Key Regulatory Standards

Building Height

Goodspeed Opera House, Katie Perzanowsk

The Goodspeed Opera House, built in 1876 by shipbuilder and merchant William H. Goodspeed, towered six stories above the Connecticut River.

In recognition of the historic building and the surrounding village’s scenic quality, the Connecticut River Gateway Commission and the East Haddam Planning & Zoning Commission collaboratively developed unique zoning standards that included an exception for the landmark theater’s height.

Today, managing the height of new structures built within the Zone is an important priority for the Connecticut River Gateway Commission and the eight member towns.

Designing structures to meet a height standard on steep slopes can be a challenge, but nevertheless the Gateway Commission and towns strongly believe a height limitation is essential to preserving and protecting the “natural and traditional riverway scene.”

Regulations specify that buildings and structures may not be constructed, expanded or altered to exceed a height of 35 feet.

Spires, cupolas, towers, flagpoles, and similar architectural features that do not exceed more than 10% of a building footprint and which are not intended as living quarters, may be acceptable depending on a town’s regulations and providing that the features themselves will not significantly affect the riverway scene.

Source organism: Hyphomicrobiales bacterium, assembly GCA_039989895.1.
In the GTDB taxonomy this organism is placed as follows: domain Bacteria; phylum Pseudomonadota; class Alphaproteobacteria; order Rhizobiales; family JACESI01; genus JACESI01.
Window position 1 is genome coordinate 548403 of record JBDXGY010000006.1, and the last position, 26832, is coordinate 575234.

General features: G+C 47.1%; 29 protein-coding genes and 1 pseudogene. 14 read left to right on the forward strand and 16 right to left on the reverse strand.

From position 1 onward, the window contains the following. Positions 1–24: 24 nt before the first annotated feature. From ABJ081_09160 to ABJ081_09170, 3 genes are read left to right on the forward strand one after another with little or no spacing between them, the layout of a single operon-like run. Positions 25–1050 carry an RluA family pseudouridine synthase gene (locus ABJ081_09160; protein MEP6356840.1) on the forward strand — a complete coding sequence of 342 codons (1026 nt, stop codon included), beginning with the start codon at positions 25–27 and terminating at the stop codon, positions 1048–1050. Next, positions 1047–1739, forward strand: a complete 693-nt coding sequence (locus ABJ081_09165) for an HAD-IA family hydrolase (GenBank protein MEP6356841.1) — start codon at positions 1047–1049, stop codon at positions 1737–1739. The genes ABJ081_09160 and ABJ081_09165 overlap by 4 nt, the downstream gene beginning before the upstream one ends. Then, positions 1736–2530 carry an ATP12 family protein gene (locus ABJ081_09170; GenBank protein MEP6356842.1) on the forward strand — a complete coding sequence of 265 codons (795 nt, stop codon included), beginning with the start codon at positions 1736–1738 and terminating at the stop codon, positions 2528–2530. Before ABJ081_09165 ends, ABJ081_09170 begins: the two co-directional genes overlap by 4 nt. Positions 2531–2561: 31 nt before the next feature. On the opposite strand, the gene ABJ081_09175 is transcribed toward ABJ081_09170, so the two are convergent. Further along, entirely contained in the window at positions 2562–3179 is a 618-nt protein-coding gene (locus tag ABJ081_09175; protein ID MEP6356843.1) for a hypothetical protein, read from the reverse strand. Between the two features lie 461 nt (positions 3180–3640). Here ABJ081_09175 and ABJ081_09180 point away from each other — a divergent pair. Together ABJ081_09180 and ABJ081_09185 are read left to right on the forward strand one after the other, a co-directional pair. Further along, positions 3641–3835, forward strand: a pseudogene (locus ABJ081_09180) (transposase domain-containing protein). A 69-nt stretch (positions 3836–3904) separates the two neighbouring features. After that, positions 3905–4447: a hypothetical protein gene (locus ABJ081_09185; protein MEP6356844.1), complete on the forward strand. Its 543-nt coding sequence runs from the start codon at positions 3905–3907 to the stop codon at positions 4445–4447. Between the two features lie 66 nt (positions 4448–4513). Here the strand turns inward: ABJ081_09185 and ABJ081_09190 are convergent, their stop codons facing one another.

The Gateway Commission standards measure structure height from the “existing natural grade” rather than an average grade or a grade manufactured through fill. This definition is necessary because structures were being built on river hillsides that, although measuring 35 feet from “grade” to the peak, appeared to be three and even four story structures when viewed from the river.

Commission staff can provide guidance on how to modify a design, if needed, to be compatible with the regulation.

This page is intended only as a general summary. Please refer to the Commission’s standards for complete regulatory language.

shoreline of park

Connecticut’s Largest Island is in Lyme

Selden Island on the east side of the Connecticut River was created in 1854 by storm runoff that separated it from mainland Lyme. At 604 acres, it is the largest Connecticut island. Once a farm and later a stone quarry that produced red granite schist for paving, today it contains Selden Neck State Park which is only accessible by boat — as the state’s sole island state park.